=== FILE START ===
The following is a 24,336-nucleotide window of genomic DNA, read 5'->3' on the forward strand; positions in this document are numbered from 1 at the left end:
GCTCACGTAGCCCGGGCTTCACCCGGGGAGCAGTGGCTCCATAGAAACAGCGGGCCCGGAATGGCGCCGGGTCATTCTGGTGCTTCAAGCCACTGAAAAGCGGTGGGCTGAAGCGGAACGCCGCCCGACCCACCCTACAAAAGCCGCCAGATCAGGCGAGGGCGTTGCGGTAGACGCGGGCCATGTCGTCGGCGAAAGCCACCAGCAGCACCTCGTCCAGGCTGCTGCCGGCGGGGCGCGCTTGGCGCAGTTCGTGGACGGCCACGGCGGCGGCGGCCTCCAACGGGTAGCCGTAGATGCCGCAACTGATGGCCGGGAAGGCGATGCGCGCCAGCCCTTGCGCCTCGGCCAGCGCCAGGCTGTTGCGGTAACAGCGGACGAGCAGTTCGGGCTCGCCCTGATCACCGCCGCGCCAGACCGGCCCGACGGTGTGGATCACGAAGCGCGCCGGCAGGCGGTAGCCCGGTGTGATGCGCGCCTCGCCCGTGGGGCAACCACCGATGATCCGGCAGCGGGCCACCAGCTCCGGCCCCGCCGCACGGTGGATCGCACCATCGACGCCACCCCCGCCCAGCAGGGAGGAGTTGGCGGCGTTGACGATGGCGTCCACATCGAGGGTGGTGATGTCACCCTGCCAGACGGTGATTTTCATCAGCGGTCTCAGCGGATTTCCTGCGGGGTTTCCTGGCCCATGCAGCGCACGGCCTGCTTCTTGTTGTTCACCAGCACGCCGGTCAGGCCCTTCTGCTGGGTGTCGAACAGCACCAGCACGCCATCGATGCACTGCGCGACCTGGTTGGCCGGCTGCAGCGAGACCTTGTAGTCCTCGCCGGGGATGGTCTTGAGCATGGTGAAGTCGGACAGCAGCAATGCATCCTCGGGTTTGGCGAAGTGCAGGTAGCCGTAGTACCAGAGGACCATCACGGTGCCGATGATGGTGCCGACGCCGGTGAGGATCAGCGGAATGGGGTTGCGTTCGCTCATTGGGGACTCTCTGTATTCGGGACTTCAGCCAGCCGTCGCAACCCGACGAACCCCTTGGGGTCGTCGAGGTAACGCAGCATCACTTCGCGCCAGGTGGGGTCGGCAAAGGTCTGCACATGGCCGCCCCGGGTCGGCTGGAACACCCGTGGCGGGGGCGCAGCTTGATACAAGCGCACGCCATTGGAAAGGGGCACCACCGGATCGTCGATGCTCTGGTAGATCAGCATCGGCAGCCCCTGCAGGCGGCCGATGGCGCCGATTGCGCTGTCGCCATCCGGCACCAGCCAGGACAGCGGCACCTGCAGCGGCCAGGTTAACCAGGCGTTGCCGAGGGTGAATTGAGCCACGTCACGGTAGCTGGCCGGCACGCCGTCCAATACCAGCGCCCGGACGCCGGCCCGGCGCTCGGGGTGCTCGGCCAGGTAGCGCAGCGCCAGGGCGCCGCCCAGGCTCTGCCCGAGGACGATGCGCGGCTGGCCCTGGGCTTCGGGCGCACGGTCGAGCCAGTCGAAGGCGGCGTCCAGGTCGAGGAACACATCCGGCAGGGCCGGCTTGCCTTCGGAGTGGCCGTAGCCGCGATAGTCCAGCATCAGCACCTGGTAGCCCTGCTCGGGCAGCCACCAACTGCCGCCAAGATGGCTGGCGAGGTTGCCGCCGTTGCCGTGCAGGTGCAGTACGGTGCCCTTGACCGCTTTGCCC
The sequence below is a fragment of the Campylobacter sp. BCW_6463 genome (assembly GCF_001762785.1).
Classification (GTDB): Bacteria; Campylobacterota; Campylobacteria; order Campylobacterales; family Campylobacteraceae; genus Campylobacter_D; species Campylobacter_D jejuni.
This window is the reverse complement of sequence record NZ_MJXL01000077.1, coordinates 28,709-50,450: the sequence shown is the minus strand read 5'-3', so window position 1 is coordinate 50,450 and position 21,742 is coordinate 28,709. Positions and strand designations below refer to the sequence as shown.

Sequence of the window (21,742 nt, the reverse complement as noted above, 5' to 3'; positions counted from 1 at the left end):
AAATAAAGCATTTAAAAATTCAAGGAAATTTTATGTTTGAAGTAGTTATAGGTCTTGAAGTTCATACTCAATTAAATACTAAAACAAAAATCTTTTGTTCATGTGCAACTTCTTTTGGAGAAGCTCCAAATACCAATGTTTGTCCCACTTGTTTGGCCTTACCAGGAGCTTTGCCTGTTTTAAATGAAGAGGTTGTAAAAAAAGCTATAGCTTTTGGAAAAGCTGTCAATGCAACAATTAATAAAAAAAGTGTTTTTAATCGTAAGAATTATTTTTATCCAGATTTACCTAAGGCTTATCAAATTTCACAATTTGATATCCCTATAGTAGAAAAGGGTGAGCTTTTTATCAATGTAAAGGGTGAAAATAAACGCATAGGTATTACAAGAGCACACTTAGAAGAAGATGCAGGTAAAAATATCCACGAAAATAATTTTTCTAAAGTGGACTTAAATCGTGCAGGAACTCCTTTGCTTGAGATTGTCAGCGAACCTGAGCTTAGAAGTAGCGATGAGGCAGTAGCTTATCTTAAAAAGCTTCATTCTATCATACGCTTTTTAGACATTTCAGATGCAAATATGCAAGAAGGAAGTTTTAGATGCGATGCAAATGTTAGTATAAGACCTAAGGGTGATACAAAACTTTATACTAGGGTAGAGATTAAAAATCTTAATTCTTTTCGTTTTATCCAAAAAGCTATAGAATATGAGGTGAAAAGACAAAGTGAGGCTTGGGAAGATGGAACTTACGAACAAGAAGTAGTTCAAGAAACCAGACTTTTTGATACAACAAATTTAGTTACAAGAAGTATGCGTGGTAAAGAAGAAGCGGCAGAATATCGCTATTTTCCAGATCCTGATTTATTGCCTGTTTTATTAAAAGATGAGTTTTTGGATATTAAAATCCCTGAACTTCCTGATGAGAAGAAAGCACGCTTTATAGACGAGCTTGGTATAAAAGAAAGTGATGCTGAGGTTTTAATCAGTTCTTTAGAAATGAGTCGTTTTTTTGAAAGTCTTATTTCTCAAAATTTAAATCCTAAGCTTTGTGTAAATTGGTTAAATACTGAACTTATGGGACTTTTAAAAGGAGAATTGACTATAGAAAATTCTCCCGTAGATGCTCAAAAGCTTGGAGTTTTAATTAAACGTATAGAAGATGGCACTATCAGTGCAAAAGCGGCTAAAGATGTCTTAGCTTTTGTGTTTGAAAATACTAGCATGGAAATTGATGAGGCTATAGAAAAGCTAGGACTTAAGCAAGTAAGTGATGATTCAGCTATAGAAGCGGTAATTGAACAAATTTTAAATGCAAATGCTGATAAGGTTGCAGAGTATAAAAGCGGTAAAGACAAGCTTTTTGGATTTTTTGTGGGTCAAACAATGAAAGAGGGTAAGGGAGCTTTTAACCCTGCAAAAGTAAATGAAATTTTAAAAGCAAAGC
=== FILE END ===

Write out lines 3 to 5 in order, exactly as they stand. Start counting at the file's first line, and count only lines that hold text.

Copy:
The sequence below is a fragment of the Campylobacter sp. BCW_6463 genome (assembly GCF_001762785.1).
Classification (GTDB): Bacteria; Campylobacterota; Campylobacteria; order Campylobacterales; family Campylobacteraceae; genus Campylobacter_D; species Campylobacter_D jejuni.
This window is the reverse complement of sequence record NZ_MJXL01000077.1, coordinates 28,709-50,450: the sequence shown is the minus strand read 5'-3', so window position 1 is coordinate 50,450 and position 21,742 is coordinate 28,709. Positions and strand designations below refer to the sequence as shown.